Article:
Not in the clamor of the crowded street, not in the shouts and plaudits of the throng, but in ourselves, are triumph and defeat.--Henry Wadsworth Longfellow
REDIRECT ALERT! (Scroll down past this mess if you're trying to read an archived post. Thanks. No, really, thanks.)
Due to my inability to control my temper and complacently accept continued silliness with not-quite-as-reliable-as-it-ought-to-be Blogger/Blogspot, your beloved Possumblog will now waddle across the Information Dirt Road and park its prehensile tail at http://possumblog.mu.nu.
This site will remain in place as a backup in case Munuvia gets hit by a bus or something, but I don't think they have as much trouble with this as some places do. ::cough::blogspot::cough:: So click here and adjust your links. I apologize for the inconvenience, but it's one of those things.
Monday, September 29, 2003
Around 6:15 this morning, the unmistakable dusty burning odor of the furnace kicking on for the first time in about seven months or so. It’s the smell of fall. Last night it got down in the mid-40s, and by this morning the house was jussssst chilly enough for the burner to click on. Of course, this was long after I had gotten out of the shower, when a nice blast of warm air would have been welcome, but as you know, I’m not one to complain.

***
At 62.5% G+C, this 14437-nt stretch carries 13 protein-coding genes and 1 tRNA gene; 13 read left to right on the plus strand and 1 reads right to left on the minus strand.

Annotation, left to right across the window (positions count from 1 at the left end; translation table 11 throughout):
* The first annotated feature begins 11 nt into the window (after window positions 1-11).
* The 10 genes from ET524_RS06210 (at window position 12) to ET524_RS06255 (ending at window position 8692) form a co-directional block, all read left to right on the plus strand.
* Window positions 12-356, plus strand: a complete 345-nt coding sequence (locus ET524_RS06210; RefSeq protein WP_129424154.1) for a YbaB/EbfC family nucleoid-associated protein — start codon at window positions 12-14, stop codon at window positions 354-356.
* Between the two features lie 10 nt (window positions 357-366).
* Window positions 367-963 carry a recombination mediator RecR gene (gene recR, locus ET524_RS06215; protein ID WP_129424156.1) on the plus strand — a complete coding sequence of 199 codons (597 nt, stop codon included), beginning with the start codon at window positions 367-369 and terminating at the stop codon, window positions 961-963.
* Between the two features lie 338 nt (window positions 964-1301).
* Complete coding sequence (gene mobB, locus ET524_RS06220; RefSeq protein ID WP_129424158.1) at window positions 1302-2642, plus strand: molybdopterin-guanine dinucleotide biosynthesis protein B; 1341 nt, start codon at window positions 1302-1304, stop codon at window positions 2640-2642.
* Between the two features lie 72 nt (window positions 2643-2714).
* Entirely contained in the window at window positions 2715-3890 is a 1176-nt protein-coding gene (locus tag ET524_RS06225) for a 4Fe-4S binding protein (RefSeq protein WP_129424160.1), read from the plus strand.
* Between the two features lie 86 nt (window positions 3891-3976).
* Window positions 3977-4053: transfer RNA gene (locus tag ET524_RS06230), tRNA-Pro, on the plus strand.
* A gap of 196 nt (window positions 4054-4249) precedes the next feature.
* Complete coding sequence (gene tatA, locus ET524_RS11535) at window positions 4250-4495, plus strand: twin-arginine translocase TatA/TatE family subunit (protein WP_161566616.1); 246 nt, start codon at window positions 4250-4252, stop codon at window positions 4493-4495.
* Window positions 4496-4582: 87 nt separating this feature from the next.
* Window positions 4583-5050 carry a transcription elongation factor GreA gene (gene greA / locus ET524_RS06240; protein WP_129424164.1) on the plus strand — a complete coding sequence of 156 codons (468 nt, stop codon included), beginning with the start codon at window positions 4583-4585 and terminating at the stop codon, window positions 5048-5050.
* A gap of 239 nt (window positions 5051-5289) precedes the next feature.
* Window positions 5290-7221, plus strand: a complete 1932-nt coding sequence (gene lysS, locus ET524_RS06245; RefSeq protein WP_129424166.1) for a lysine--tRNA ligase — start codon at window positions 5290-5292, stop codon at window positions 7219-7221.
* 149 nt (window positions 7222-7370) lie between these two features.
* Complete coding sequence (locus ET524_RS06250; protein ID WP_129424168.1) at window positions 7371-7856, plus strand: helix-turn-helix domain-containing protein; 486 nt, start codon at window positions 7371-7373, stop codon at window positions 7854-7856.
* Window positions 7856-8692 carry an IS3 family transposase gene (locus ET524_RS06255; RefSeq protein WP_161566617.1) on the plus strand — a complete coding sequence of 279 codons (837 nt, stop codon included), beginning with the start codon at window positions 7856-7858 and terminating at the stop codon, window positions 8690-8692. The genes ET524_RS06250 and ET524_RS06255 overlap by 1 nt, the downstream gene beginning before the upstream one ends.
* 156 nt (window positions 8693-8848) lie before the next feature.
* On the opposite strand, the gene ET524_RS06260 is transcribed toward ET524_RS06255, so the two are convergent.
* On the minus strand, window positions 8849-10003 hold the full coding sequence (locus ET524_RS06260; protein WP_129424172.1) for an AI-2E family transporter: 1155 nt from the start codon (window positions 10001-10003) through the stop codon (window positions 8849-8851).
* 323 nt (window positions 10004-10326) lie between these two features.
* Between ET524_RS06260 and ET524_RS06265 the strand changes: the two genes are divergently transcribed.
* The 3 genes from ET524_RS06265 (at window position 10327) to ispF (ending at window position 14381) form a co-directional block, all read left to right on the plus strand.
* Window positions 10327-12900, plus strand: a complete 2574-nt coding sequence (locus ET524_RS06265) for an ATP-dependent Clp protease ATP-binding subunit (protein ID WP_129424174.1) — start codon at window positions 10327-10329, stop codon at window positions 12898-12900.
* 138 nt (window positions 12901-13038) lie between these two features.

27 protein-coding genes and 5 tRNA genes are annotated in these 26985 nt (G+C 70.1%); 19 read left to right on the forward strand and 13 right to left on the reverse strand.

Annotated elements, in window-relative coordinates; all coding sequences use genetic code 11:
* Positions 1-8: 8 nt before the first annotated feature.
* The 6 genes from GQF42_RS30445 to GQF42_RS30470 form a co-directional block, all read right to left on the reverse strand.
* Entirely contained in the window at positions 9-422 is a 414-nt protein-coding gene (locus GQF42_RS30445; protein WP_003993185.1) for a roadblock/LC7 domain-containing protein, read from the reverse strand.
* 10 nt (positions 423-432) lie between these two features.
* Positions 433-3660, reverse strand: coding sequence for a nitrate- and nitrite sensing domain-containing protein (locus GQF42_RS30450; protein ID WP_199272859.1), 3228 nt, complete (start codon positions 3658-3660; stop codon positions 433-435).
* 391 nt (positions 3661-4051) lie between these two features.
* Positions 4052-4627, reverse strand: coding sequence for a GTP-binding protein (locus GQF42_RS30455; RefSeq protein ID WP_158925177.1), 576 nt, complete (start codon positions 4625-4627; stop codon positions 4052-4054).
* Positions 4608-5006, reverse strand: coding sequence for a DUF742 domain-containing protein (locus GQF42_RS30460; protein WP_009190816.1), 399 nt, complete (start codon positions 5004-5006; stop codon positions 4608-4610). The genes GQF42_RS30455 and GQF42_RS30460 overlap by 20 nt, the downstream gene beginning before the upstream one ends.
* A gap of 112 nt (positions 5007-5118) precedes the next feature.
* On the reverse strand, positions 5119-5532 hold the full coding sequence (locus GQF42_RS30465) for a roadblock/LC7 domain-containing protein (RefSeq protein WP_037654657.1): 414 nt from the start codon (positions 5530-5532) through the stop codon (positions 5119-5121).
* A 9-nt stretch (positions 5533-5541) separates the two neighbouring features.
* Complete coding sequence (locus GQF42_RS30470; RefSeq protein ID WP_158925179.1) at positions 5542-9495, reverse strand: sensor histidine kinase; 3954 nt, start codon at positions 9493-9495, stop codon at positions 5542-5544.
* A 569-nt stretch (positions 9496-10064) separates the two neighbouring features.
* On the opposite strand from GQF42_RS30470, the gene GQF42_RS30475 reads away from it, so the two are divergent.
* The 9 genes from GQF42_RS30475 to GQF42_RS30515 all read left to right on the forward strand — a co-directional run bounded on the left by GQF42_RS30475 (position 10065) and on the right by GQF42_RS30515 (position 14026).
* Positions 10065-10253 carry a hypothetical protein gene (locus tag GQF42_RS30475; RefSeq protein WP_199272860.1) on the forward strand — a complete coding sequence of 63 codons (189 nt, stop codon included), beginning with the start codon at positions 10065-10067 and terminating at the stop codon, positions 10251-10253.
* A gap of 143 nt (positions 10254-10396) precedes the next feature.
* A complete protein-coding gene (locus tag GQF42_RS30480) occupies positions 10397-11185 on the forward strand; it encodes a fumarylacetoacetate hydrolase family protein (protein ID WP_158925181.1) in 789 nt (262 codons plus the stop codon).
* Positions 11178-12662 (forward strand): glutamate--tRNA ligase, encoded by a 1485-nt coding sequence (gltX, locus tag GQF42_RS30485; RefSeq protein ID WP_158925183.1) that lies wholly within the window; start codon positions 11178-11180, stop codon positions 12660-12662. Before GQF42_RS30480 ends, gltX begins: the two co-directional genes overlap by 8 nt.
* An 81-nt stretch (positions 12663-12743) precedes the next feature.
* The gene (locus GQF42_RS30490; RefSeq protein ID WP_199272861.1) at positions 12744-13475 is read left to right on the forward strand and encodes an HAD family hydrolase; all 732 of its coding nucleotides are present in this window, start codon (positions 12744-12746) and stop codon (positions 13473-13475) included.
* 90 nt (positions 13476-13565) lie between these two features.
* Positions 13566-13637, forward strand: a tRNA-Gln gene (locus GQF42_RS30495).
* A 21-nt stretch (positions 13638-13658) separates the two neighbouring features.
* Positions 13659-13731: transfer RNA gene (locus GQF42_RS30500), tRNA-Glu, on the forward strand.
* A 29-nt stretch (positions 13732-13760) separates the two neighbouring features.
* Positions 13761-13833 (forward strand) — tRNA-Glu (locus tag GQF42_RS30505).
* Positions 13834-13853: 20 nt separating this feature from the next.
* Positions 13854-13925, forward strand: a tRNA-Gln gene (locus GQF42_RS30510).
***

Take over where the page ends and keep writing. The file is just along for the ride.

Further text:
In any event, it’s still nice to smell fall getting here. Pretty soon there’ll be leaf smoke, and that weird dead vine smell from the back of the yard, and there’s just something otherworldly about the smell of hickory smoke on a cold day. Barbecue joints (of which there are legion around here) smell good anytime, but there is just something about that smell when it’s cold and clear outside that makes it all okay.
And, fall is also nice because the goldenrod is blooming again. (Goldenrod gets a bad rap from allergy sufferers, but it’s really ragweed that’s doing that to you—so enjoy the goldenrod.) Alabama used to be called the Goldenrod State before some guys from the Men’s Camellia Club in Greenville got all miffed and got the Legislature to change state flowers in 1959. (“Men’s Camellia Club”…sheesh.)
Anyway, nothing like driving by a big field of yellow this time of year, with a bit of a nip in the air, and hickory smoke.
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